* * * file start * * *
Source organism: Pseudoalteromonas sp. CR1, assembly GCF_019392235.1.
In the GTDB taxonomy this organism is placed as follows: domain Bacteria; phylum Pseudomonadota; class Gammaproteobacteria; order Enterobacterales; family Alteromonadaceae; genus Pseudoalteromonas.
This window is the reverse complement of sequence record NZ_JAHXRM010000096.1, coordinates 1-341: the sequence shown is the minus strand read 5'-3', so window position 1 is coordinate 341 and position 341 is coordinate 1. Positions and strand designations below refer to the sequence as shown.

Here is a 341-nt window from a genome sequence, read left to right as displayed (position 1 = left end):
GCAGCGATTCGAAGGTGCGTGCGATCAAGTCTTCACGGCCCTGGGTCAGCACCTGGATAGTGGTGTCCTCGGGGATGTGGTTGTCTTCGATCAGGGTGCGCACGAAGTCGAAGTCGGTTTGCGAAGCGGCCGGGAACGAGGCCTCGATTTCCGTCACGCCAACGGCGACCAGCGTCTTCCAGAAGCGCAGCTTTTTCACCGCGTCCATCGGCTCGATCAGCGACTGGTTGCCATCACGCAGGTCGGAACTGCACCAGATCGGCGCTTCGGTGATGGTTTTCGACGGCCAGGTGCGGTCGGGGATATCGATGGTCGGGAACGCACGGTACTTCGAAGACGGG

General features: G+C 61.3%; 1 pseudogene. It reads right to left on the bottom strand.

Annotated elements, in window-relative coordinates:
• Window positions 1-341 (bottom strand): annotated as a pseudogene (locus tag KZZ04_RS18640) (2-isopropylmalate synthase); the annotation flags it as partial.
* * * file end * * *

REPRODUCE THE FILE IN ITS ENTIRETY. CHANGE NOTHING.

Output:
Source organism: Pseudoalteromonas sp. CR1, assembly GCF_019392235.1.
In the GTDB taxonomy this organism is placed as follows: domain Bacteria; phylum Pseudomonadota; class Gammaproteobacteria; order Enterobacterales; family Alteromonadaceae; genus Pseudoalteromonas.
This window is the reverse complement of sequence record NZ_JAHXRM010000096.1, coordinates 1-341: the sequence shown is the minus strand read 5'-3', so window position 1 is coordinate 341 and position 341 is coordinate 1. Positions and strand designations below refer to the sequence as shown.

Here is a 341-nt window from a genome sequence, read left to right as displayed (position 1 = left end):
GCAGCGATTCGAAGGTGCGTGCGATCAAGTCTTCACGGCCCTGGGTCAGCACCTGGATAGTGGTGTCCTCGGGGATGTGGTTGTCTTCGATCAGGGTGCGCACGAAGTCGAAGTCGGTTTGCGAAGCGGCCGGGAACGAGGCCTCGATTTCCGTCACGCCAACGGCGACCAGCGTCTTCCAGAAGCGCAGCTTTTTCACCGCGTCCATCGGCTCGATCAGCGACTGGTTGCCATCACGCAGGTCGGAACTGCACCAGATCGGCGCTTCGGTGATGGTTTTCGACGGCCAGGTGCGGTCGGGGATATCGATGGTCGGGAACGCACGGTACTTCGAAGACGGG

General features: G+C 61.3%; 1 pseudogene. It reads right to left on the bottom strand.

Annotated elements, in window-relative coordinates:
• Window positions 1-341 (bottom strand): annotated as a pseudogene (locus tag KZZ04_RS18640) (2-isopropylmalate synthase); the annotation flags it as partial.